Admittedly, one aspect of this situation that was really hard for me to understand was what kind of home life this kid must have had to be a known wanted criminal at the age of 11.  Coincidentally, at the time, I was teaching Junior Achievement at a school just outside of Cabrini Green, a public housing complex just west of  downtown Chicago, that has since been torn down.  I taught a class of second graders who had lived a heck of a lot more in their young lives than I could have ever imagined.  Some of them had experienced loss, violence and neglect, while others had loving families who just happened to be living in less than ideal circumstances.  Do you know that while they could see the Chicago skyline from their homes and school, many of them had never been downtown, which was less than five miles away?  While I taught, they shared their lives with me, while trying to relate it to the curriculum.  Often I was sad but, often I was amused by their stories and amazed by their optimism and resilience.  You know the biggest lesson that they taught me was that no one is to be discounted.  Although they were caught in a quagmire of violence and poverty, not all of them would succumb.  Some of them would rise to be shining stars!

Since then, there has been a macabre parade of violent incidents, inside and outside of the African-American community and not just in Chicago, but across the nation.  We have witnessed mass shootings at (and in no particular order) Columbine, the Century movie theater in Aurora, Colorado, Northern Illinois University, the Amish school in Nickel Mines, Pennsylvania, the Sikh temple in Oak Creek, Wisconsin, Virginia Tech and most recently Newtown, Connecticut.   I’m sure that I have missed some.  All horrific, tragic and senseless.  Each one, understandably, caused public outcry and mourning.  We took to social media to voice our concerns and give our condolences and it was with one voice that we did so.  Regardless of race, age, gender or socioeconomic standing, we came together as one American voice… hurting.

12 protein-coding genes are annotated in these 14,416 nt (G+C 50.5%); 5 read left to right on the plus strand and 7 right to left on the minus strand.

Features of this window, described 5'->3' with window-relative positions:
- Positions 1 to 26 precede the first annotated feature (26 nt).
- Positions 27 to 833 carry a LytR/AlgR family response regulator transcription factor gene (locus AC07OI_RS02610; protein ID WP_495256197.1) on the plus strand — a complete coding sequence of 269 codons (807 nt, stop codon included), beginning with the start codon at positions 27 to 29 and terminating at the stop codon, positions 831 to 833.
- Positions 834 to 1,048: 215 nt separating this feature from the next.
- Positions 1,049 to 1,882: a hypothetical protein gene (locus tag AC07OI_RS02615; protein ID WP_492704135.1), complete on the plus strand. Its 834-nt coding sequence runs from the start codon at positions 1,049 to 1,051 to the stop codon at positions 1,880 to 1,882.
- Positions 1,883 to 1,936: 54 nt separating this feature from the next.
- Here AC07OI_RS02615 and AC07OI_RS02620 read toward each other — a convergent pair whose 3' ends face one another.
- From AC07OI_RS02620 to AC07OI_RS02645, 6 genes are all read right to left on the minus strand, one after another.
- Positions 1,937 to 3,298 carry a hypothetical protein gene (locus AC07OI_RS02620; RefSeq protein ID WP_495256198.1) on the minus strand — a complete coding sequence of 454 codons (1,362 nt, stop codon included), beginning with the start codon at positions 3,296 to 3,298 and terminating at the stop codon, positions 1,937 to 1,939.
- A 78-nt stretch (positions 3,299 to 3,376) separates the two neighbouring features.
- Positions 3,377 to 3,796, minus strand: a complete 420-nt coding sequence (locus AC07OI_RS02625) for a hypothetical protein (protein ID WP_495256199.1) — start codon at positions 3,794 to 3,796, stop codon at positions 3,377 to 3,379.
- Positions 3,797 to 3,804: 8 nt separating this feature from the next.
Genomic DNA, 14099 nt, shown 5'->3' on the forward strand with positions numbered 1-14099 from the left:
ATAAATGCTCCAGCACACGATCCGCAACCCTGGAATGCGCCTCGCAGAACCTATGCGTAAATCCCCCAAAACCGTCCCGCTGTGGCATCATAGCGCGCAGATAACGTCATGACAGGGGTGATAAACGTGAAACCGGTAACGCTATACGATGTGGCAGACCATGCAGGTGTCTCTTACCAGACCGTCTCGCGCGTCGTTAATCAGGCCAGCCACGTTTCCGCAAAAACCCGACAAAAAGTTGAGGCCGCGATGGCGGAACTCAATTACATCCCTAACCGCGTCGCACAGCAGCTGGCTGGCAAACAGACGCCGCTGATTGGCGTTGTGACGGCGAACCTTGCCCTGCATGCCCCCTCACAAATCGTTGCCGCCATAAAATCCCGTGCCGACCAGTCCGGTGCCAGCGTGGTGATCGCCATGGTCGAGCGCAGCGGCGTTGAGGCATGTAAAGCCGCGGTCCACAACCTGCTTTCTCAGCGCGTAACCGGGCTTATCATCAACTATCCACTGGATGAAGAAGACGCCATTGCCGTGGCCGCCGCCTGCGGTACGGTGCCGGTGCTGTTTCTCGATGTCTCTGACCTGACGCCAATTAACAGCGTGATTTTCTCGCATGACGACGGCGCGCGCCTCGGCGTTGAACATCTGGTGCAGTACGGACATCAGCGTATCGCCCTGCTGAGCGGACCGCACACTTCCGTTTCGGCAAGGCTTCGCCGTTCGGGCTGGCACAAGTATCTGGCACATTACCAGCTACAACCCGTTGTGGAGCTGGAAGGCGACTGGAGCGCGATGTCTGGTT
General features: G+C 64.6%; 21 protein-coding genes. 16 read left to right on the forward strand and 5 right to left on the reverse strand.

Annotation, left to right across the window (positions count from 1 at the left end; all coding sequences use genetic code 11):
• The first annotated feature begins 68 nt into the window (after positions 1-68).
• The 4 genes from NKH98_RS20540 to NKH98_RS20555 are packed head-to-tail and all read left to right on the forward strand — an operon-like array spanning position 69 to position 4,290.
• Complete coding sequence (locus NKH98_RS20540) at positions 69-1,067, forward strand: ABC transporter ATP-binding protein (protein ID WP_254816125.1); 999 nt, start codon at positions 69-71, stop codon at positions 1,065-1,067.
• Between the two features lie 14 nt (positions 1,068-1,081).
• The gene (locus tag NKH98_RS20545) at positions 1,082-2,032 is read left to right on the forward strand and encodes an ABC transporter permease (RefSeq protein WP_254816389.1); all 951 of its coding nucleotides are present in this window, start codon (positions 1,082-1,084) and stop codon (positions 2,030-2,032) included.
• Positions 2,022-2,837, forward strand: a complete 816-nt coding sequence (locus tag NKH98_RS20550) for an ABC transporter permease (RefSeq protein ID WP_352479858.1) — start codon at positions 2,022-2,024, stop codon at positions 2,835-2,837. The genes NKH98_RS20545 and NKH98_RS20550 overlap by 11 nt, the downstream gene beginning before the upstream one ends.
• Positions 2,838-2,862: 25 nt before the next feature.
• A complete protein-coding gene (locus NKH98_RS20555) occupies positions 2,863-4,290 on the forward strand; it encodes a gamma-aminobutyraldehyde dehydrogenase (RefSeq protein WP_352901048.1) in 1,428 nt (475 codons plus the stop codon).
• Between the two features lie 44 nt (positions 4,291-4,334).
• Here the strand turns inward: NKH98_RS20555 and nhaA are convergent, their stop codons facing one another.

Now, let me give you a statistic that you may not be aware of but, will definitely blow you away.  Since 2001, 2,000 troops have been killed in Afghanistan, including shootings, roadside bombs and accidents.  In that same time period 5,000 Chicagoans have lost their lives to gun violence. Is that not unbelievable?!  By and large, a good portion, if not the majority of the victims have been African-American.  Some say that it is safer for a young, Black male to be in Afghanistan than it is for him to be on the streets of Chicago.  This is beyond disturbing to me but, what’s worse is that there is no public outcry, there’s no national debate on what to do or how to help and there are no candles being posted on Facebook in loving memory of those lost (I really don’t think this is necessary and I rarely participate but, it is symbolic and since we do it for other victims, why don’t we do it for them?) .  There is fear, mostly of the people who come from the same community as these victims, yet we are not reaching out to these mothers and fathers in these communities and asking “What can we do for you?” as they grieve.  Why not? Where are we?

These are questions that I have been asking myself a lot lately.  I am not pointing fingers here, I am being inclusive of myself.  This is not an African-American tragedy, this is an American tragedy and I’m going to tell you why in my next post. It affects all of us and it doesn’t matter where that bullet comes from or in what neighborhood the shot was fired or the color of the perp or the victim, the end result is the same.  And, it feels the same to those left behind.  I’m going to leave you with a photo of one of the latest victims, 6-month-old Johnylah Watkins who was the unintended target of an assailant that was shooting at her father as he changed her diaper in the front seat of his car.  Rest in peace, pretty girl.

Watkins  Photo Courtesy of uptownmagazine.com